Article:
I was born in Sheffield and studied at Royal Holloway College, University of London; the University of Massachusetts at Amherst (where I spent a scholarship year in 1980-81); and the University of Warwick. Having studied History as an undergraduate, and with a PhD in Political Science, I subsequently trained as a secondary school teacher of English and worked in Educational Research. I work at Sheffield Hallam University as a Lecturer in Education.

I am also a poet and have worked as a freelance creative writing tutor in Higher Education and in community and other organisations, including a prison and local BBC radio. In 1998  my first full-length collection of poetry, Walking on Tiptoe, won the Staple First Editions Award for best manuscript. This book included a number of poems based on Dylan’s autism diagnosis and on the years immediately following diagnosis. The book is out of print now but was re-issued by Bluechrome Press in 2007 as Walking on Tiptoe and Other Poems.

In 2000 I was awarded an Arts Council of England grant to complete my second full-length collection of poems, The Bat Detector (Wrecking Ball Press, 2005). The title sequence of poems and a further section of the book draw on my experience of  living with autism. The violist Robin Ireland composed original solo viola music for some of the poems in The Bat Detector  and these were released as a spoken word/music CD by Meridien Records in 2007. My most recent collection, A Dart of Green and Blue (Arc Publications, 2010) has a less explicit focus on autism although Dylan continues to make an appearance.  For more details about my poetry please see the Poems page.


8 thoughts on “Liz

  1. Liz, hi! I’m glad you stopped by–thank you. You reminded me that I saw a recent book write up that immediately made me think of you:

    The Reason I Jump by Naoki Higashida. It is a novel written by a 13 year old Japanese boy with autism.

    I’ve seen some fab reviews, and I’ve also read much is lost in translation:

    But still may be of interest you and others.

    Hope you are well,


    • Hi Christy – nice to hear from you. I loved your last post – very timely. Such an eclectic mix of quotes and music – the overall impact was very powerful. Now if the civil servants added such montages to their daily briefings to ministers, they might make decisions differently…

      Thanks for thinking of me. BBC Radio here serialised the Higashida book and I was so very moved by it when I caught it on the drive into work one day. I’m reading the book at the moment and am having different reactions to it now – thought I might blog a review at some point…

      Look forward to your next post 🙂



      • Liz’s observations on autism and language and communication are so insightful, beautifully put, stimulating to much thought about the extraordinary span of this condition that I have recommended to the National Autistic Society,of which in my long ago youth I was Chairman, that their magazine (for which I have severe criticism ) would benefit and all its readers if Liz wrote a piece for them each quarter, distilling her unique view point as mother, teacher.and poet. I am a father and now and then write poetry …so I too think about words and the challenge of writing, not always from a place of agony but from a place that might be akin to sitting on a branch of a tree that might fall at any moment and waiting for a wind to blow in a line or two… and then. How I wish that some lines would blow into my son’s 57 year old head. Right now he is sitting behind me and I am wondering whether I should try the jigsaw, explore the true wonders of the IPad and all the autism applications, and find the words he lost or never learnt but which I feel convinced are buried somewhere all but unreachable.. So it is good to be reminded of Coleridge …and his essay on the imagination ….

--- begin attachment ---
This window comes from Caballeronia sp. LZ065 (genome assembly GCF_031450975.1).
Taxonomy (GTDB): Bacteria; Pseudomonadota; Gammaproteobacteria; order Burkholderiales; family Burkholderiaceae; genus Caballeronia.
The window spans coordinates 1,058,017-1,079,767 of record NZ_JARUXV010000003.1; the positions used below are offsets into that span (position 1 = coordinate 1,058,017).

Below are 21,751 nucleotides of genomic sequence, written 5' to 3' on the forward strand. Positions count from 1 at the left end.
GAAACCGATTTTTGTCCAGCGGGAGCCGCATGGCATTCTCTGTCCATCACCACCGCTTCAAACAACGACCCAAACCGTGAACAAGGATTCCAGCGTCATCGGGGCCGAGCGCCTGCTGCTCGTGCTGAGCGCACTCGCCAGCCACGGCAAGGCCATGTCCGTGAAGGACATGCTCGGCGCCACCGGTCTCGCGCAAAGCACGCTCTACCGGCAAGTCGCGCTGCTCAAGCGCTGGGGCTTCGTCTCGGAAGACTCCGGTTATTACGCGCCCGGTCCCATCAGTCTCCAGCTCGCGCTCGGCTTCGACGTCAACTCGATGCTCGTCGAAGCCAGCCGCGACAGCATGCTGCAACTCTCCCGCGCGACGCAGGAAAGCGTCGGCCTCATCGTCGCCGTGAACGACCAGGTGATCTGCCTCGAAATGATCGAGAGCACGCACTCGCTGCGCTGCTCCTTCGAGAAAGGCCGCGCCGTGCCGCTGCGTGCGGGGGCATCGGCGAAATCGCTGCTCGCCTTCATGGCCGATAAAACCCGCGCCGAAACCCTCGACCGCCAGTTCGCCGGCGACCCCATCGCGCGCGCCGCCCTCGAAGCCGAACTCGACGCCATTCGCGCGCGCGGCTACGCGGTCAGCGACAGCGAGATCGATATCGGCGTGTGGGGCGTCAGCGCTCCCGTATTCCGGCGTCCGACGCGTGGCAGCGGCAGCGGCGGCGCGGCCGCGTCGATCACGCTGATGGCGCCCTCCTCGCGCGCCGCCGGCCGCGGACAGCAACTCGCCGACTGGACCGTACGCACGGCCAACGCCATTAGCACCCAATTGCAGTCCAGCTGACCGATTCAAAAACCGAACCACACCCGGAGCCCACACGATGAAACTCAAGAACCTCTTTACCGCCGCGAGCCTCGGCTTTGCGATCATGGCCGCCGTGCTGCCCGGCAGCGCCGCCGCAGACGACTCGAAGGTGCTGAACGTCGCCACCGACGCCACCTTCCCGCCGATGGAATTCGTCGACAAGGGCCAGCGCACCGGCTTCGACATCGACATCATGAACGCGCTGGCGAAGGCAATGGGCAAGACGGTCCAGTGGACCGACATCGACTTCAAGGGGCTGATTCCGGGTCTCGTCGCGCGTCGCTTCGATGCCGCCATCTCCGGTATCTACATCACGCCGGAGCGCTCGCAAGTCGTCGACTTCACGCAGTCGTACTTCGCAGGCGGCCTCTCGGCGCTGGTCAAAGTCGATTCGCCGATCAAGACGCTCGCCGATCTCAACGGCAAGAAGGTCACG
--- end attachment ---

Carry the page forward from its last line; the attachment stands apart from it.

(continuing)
Liked by 2 people

      • Hello Michael – I want to thank you for reading my blog and for your support. You have so much experience and knowledge of autism – as you say, 57 years of living with it – and much to teach us from the branch of your tree. So thank you. I love the image of you sitting while the wind blows poems – I hope there are bats up there too 🙂 Like you, I am convinced there are words buried somewhere. The realisation that Dylan could still be sitting behind me at 57 gives pause for thought. Again, thank you.


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  4. This is not a comment from an admirer of the blog but a sort of way to pass on information to anyone with profound interests in autism and its people as Liz and I do. On 22 October at the Institute of Psychiatry (De Crespigny Park SE5 8AF) a hosts of experts including one parent take part in a discussion on treatments for autism… the title of the evening -6-8 pm- is The Promises,Perils and Politics of Pharmaceutical Intervention. The event is ticketed.



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